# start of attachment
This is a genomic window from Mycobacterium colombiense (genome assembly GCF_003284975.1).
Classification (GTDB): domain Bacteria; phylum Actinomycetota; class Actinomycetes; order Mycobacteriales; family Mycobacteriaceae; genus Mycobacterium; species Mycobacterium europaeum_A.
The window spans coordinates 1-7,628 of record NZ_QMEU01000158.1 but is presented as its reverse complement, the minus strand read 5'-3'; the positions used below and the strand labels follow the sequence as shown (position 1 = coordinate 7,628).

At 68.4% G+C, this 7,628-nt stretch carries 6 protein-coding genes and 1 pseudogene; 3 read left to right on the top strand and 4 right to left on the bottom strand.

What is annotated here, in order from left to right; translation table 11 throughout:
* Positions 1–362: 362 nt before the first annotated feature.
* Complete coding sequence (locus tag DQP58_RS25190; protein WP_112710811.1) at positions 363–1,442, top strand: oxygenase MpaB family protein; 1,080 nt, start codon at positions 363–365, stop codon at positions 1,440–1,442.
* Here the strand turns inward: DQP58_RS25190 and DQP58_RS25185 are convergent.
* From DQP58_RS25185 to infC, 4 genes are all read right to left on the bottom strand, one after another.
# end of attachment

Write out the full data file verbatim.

This is a genomic window from Mycobacterium colombiense (genome assembly GCF_003284975.1).
Classification (GTDB): domain Bacteria; phylum Actinomycetota; class Actinomycetes; order Mycobacteriales; family Mycobacteriaceae; genus Mycobacterium; species Mycobacterium europaeum_A.
The window spans coordinates 1-7,628 of record NZ_QMEU01000158.1 but is presented as its reverse complement, the minus strand read 5'-3'; the positions used below and the strand labels follow the sequence as shown (position 1 = coordinate 7,628).

At 68.4% G+C, this 7,628-nt stretch carries 6 protein-coding genes and 1 pseudogene; 3 read left to right on the top strand and 4 right to left on the bottom strand.

What is annotated here, in order from left to right; translation table 11 throughout:
* Positions 1–362: 362 nt before the first annotated feature.
* Complete coding sequence (locus tag DQP58_RS25190; protein WP_112710811.1) at positions 363–1,442, top strand: oxygenase MpaB family protein; 1,080 nt, start codon at positions 363–365, stop codon at positions 1,440–1,442.
* Here the strand turns inward: DQP58_RS25190 and DQP58_RS25185 are convergent.
* From DQP58_RS25185 to infC, 4 genes are all read right to left on the bottom strand, one after another.